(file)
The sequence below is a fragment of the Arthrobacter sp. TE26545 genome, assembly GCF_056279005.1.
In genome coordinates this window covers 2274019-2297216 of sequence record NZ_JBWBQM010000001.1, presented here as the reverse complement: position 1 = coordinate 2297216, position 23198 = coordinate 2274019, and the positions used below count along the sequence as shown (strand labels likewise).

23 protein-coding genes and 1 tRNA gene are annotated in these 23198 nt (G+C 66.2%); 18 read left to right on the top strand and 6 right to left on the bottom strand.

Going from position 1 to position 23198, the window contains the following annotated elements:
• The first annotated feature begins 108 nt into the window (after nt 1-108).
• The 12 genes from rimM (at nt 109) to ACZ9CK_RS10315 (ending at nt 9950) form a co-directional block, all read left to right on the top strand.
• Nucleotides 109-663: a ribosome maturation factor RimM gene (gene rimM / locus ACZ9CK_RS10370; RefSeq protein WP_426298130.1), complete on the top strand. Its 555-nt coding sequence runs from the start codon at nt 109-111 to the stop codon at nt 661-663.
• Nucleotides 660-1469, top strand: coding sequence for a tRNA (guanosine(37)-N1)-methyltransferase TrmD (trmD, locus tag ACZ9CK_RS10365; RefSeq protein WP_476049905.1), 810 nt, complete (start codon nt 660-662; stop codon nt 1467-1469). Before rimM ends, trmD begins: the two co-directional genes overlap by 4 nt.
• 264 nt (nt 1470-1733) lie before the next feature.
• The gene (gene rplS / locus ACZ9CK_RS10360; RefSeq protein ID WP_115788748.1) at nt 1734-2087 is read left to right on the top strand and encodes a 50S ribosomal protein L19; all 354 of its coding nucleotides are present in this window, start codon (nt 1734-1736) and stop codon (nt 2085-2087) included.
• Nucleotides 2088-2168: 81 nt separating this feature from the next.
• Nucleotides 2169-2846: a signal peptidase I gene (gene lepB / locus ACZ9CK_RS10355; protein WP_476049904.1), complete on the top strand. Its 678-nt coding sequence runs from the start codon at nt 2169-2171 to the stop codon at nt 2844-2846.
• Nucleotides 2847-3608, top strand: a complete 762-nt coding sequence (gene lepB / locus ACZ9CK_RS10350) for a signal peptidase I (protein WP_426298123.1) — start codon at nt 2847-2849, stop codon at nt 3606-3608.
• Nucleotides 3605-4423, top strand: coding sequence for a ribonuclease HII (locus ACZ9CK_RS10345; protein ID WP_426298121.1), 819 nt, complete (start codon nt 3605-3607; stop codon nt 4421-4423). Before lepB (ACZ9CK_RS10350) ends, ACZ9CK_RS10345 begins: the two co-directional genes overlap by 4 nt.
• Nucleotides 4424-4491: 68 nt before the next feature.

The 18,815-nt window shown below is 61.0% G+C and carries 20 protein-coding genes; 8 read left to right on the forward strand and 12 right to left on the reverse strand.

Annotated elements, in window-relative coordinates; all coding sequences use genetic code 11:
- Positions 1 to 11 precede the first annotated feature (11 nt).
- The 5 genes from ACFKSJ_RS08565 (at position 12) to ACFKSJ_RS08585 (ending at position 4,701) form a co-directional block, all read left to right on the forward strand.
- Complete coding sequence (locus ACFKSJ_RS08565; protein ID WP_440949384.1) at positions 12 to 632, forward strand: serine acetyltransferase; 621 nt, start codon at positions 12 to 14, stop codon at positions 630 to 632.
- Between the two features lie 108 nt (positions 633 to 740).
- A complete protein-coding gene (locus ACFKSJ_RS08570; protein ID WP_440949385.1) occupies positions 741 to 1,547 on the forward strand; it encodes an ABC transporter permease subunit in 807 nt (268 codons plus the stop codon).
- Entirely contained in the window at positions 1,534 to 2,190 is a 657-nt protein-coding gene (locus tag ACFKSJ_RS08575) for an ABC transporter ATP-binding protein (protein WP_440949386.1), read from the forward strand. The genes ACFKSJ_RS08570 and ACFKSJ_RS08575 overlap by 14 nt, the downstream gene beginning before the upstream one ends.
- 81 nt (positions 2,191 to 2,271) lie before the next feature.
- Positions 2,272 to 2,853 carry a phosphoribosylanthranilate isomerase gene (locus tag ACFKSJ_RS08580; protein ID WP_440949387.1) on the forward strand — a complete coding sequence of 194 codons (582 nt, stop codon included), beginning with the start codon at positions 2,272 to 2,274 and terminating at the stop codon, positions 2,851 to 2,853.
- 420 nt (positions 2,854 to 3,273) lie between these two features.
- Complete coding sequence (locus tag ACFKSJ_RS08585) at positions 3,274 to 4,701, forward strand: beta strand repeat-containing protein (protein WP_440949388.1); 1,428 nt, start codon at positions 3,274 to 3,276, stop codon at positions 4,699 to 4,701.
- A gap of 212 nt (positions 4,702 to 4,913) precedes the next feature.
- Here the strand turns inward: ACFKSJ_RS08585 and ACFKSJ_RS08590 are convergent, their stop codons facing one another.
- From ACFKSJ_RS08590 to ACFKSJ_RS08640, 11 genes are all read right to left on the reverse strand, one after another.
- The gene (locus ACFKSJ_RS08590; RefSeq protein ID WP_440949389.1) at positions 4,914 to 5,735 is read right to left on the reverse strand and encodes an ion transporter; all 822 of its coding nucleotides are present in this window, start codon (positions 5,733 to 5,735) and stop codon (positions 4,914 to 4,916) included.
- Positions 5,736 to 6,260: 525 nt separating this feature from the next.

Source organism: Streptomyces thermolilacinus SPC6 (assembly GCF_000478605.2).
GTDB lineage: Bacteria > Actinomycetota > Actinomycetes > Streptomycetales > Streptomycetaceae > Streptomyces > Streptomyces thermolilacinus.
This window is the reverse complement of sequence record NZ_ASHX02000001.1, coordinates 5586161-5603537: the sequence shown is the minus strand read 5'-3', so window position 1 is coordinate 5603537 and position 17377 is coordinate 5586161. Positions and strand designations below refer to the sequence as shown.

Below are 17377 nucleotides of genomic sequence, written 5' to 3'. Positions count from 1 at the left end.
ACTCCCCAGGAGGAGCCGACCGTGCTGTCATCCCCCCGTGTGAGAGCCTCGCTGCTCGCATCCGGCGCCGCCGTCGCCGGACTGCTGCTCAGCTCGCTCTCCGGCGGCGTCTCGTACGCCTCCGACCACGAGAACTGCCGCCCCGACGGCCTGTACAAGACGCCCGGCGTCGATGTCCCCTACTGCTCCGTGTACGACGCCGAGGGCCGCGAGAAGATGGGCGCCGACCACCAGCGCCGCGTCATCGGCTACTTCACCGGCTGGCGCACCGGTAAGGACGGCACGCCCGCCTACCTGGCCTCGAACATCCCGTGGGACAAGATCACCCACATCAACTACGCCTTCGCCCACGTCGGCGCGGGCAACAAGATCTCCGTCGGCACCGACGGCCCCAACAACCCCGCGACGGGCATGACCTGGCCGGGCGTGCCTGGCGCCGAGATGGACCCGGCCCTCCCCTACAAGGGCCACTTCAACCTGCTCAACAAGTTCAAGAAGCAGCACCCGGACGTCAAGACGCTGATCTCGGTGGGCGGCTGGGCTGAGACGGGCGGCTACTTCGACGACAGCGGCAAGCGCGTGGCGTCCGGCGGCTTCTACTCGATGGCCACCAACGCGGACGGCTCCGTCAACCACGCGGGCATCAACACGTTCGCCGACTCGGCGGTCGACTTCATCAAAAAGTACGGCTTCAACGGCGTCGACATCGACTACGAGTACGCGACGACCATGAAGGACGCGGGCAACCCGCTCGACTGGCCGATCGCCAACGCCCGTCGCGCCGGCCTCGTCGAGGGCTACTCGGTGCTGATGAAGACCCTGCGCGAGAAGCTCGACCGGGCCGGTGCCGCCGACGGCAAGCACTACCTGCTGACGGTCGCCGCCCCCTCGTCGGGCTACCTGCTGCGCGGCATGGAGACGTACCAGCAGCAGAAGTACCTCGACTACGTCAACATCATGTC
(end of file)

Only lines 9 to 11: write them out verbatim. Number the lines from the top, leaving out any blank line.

• 264 nt (nt 1470-1733) lie before the next feature.
• The gene (gene rplS / locus ACZ9CK_RS10360; RefSeq protein ID WP_115788748.1) at nt 1734-2087 is read left to right on the top strand and encodes a 50S ribosomal protein L19; all 354 of its coding nucleotides are present in this window, start codon (nt 1734-1736) and stop codon (nt 2085-2087) included.
• Nucleotides 2088-2168: 81 nt separating this feature from the next.